Masters Theses

Date of Award


Degree Type


Degree Name

Master of Science



Major Professor

Linda C. Kah

Committee Members

Christopher Fedo, Molly McCanta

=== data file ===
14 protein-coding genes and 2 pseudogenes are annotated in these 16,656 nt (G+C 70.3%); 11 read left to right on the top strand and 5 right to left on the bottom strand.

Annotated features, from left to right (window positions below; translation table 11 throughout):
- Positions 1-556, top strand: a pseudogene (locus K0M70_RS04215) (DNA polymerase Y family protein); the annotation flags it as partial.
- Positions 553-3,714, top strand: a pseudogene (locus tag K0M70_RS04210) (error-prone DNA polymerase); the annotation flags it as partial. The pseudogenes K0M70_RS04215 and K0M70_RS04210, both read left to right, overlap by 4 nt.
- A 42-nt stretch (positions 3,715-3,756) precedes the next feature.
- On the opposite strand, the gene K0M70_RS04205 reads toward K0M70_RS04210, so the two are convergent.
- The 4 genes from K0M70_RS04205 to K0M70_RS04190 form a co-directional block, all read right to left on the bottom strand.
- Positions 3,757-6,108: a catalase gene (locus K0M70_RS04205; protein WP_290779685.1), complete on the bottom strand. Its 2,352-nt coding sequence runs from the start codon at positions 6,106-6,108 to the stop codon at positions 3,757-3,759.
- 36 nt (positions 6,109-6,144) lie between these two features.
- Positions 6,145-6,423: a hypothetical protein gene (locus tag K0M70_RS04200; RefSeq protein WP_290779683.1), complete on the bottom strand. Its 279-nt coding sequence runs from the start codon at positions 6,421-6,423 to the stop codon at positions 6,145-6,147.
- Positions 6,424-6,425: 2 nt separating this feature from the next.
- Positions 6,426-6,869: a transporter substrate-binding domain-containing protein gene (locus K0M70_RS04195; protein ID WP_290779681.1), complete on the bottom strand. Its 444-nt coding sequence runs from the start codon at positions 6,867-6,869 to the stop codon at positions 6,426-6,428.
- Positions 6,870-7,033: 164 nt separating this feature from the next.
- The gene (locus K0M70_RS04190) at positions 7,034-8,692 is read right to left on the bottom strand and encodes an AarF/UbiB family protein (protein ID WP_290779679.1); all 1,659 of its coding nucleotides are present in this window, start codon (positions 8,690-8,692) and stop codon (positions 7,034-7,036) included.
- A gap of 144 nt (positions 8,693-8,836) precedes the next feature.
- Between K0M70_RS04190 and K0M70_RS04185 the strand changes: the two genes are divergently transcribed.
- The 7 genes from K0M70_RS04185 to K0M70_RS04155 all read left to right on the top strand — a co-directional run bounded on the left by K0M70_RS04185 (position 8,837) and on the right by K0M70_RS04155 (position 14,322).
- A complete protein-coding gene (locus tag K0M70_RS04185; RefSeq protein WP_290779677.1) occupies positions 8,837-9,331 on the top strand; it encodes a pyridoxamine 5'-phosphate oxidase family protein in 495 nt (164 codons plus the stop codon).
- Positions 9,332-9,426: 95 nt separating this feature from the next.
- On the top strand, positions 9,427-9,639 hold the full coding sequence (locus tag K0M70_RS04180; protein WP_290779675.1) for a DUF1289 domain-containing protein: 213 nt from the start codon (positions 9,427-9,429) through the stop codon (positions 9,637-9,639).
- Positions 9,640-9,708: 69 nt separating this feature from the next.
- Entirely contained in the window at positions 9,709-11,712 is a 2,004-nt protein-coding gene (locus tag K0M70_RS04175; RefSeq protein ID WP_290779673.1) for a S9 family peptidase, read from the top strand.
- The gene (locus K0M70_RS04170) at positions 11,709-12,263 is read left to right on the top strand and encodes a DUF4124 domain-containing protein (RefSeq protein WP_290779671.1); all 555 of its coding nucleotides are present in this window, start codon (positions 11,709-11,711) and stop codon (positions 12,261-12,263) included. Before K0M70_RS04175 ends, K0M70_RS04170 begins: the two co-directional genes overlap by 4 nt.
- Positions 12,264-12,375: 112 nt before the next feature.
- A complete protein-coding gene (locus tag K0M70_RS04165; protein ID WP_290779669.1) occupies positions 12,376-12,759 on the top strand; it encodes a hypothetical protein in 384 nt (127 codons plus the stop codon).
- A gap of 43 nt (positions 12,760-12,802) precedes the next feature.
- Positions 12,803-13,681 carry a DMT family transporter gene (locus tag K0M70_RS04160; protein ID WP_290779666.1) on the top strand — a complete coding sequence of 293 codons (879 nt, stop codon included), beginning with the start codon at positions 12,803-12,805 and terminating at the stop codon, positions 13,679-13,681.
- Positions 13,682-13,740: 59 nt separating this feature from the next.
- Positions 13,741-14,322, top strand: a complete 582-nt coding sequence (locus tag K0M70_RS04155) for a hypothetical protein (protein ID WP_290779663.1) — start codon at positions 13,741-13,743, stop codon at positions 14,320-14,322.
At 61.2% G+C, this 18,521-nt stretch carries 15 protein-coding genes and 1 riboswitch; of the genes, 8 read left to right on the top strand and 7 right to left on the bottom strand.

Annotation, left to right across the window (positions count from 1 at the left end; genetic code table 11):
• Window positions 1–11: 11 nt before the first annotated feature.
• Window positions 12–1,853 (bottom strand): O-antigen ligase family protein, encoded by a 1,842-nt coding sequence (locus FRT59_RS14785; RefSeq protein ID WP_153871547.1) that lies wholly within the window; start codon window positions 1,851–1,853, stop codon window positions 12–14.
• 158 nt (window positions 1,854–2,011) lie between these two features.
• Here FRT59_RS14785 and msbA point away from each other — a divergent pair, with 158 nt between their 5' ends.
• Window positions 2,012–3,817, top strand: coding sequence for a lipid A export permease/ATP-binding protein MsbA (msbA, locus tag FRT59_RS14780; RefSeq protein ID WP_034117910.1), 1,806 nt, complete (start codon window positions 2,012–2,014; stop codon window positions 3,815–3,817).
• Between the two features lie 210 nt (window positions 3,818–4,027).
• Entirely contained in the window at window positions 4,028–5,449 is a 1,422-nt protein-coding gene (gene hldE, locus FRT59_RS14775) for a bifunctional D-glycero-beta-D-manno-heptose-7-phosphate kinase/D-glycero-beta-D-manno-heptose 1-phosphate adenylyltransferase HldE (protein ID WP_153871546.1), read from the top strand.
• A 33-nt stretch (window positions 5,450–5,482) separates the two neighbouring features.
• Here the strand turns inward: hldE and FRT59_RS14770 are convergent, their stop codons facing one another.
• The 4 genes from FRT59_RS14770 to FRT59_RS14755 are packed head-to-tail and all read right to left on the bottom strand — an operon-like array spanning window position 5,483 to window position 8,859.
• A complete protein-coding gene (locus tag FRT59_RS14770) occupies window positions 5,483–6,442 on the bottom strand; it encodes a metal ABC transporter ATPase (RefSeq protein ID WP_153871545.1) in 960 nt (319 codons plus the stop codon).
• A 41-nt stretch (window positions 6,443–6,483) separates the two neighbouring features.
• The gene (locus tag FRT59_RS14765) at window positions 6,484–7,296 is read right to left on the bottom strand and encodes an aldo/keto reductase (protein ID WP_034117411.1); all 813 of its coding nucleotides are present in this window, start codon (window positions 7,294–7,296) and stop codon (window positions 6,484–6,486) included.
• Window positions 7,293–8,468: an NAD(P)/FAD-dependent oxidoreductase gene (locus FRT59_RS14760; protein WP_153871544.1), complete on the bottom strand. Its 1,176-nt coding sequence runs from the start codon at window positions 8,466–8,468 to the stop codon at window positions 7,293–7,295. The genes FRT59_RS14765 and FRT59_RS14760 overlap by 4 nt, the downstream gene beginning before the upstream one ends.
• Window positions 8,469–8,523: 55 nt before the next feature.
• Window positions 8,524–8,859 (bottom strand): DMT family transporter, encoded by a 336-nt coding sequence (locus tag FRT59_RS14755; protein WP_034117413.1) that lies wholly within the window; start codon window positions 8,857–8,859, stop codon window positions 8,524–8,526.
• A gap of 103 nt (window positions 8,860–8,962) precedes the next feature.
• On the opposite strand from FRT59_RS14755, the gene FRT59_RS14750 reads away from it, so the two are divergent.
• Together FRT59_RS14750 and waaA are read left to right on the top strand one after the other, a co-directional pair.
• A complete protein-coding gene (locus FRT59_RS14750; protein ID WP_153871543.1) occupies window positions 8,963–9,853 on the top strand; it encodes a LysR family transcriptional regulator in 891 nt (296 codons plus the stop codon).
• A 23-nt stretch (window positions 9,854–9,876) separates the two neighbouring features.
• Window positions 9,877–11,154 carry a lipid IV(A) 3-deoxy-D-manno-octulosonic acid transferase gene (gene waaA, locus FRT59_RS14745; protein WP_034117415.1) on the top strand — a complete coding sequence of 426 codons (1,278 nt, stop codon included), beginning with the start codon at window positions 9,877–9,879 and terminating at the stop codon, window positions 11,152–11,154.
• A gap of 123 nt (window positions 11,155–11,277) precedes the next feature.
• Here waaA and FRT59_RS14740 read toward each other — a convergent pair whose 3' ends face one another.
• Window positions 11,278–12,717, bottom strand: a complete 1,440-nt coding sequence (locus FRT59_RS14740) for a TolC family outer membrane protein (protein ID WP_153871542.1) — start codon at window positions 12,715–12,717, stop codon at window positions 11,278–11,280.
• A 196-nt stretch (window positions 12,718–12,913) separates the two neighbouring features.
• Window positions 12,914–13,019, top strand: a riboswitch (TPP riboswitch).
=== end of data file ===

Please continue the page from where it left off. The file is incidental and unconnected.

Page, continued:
Early diagenetic chert is abundant in Proterozoic carbonate successions and provides a critical window into organic preservation; the depositional origin of this chert, however, remains uncertain. There have been relatively few detailed petrographic analyses of Proterozoic microfossiliferous chert, which limits our understanding of both primary depositional fabrics, and of petrographic change during post-depositional recrystallization. The ~1.1 Ga Angmaat Formation, northern Baffin Island, Canada, contains abundant early diagenetic chert that contains exquisitely preserved microbial assemblages. Petrographic analysis indicates that chert is composed of four primary phases: chalcedony spherules that replace the majority of primary microbial and sedimentary elements, equigranular microcrystalline quartz which occurs as a minor component in the groundmass, chalcedony that lines primary voids within the depositional fabric, and megaquartz that occurs within chalcedony-lined voids. Here we present a detailed petrographic characterization of chert within the Angmaat Formation to better understand the mechanism of formation and potential pathway of diagenesis. Observations suggest that the silicification process began with formation of a silica gel within benthic microbial mats and associated carbonate sediment. We suggest that gel formation was intimately associated with the presence of organic matter (e.g., microbes and associated EPS), and that constructional voids (e.g., gas bubbles) within the mat remained free of silica gel. Polymeric linkages within the gel phase appear to have provided sufficient structure for precipitation of spherules as opal-CT, rather than as opal-A, thus resulting in minimal water loss associated with post-depositional recrystallization to chalcedony which favored exquisite microfossil preservation.

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